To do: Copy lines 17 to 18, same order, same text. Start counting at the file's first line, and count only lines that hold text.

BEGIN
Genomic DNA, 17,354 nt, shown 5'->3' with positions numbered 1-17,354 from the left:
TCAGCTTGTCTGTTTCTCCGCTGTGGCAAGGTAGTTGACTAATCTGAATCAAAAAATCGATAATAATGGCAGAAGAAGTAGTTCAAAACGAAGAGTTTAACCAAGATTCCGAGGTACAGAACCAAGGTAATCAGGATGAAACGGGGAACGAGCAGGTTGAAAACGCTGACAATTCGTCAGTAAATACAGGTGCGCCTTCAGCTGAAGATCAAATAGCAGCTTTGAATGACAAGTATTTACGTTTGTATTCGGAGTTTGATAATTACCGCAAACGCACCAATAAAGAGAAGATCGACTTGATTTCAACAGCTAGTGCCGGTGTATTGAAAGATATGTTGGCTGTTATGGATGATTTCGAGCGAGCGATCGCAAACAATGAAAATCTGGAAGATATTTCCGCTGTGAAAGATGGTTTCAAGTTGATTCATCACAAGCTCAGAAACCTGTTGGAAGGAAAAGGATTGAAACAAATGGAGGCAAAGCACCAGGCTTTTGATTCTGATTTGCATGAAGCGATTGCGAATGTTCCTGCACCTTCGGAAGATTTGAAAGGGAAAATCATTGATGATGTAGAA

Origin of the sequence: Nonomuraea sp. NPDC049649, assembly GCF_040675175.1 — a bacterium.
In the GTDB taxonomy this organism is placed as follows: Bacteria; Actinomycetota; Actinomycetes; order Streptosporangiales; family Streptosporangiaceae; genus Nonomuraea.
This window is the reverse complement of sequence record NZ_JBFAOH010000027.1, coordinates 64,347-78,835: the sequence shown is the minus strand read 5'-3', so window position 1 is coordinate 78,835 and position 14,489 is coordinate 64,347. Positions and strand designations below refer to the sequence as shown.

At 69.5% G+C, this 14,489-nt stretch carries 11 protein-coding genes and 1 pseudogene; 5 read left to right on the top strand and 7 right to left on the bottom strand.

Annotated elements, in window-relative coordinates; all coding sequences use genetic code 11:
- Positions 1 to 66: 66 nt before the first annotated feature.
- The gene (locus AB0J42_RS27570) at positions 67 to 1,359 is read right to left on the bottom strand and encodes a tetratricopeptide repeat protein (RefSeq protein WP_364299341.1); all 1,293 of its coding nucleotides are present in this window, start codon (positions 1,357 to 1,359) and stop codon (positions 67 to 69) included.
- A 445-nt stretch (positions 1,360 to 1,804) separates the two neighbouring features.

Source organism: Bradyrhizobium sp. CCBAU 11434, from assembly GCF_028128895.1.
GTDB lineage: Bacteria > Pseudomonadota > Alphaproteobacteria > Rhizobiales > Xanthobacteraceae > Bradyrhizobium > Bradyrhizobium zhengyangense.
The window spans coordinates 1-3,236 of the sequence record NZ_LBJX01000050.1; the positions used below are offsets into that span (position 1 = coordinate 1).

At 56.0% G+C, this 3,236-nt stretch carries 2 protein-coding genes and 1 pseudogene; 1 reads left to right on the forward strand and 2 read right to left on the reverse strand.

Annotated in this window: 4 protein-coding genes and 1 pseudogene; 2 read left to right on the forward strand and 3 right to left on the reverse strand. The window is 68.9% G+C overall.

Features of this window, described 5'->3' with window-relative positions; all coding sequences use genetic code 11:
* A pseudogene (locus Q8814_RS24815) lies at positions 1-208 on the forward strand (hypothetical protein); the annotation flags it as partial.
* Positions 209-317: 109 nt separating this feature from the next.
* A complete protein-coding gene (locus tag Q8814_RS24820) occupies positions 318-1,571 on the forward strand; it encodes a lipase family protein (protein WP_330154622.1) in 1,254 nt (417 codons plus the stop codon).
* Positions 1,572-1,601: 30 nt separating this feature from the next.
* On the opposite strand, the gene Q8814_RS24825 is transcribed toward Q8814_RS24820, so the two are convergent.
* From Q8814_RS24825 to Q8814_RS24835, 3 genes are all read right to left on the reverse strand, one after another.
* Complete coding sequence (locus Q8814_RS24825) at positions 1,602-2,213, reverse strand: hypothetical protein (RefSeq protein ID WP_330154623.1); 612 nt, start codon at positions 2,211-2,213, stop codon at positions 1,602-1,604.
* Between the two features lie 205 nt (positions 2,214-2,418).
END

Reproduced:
* A pseudogene (locus Q8814_RS24815) lies at positions 1-208 on the forward strand (hypothetical protein); the annotation flags it as partial.
* Positions 209-317: 109 nt separating this feature from the next.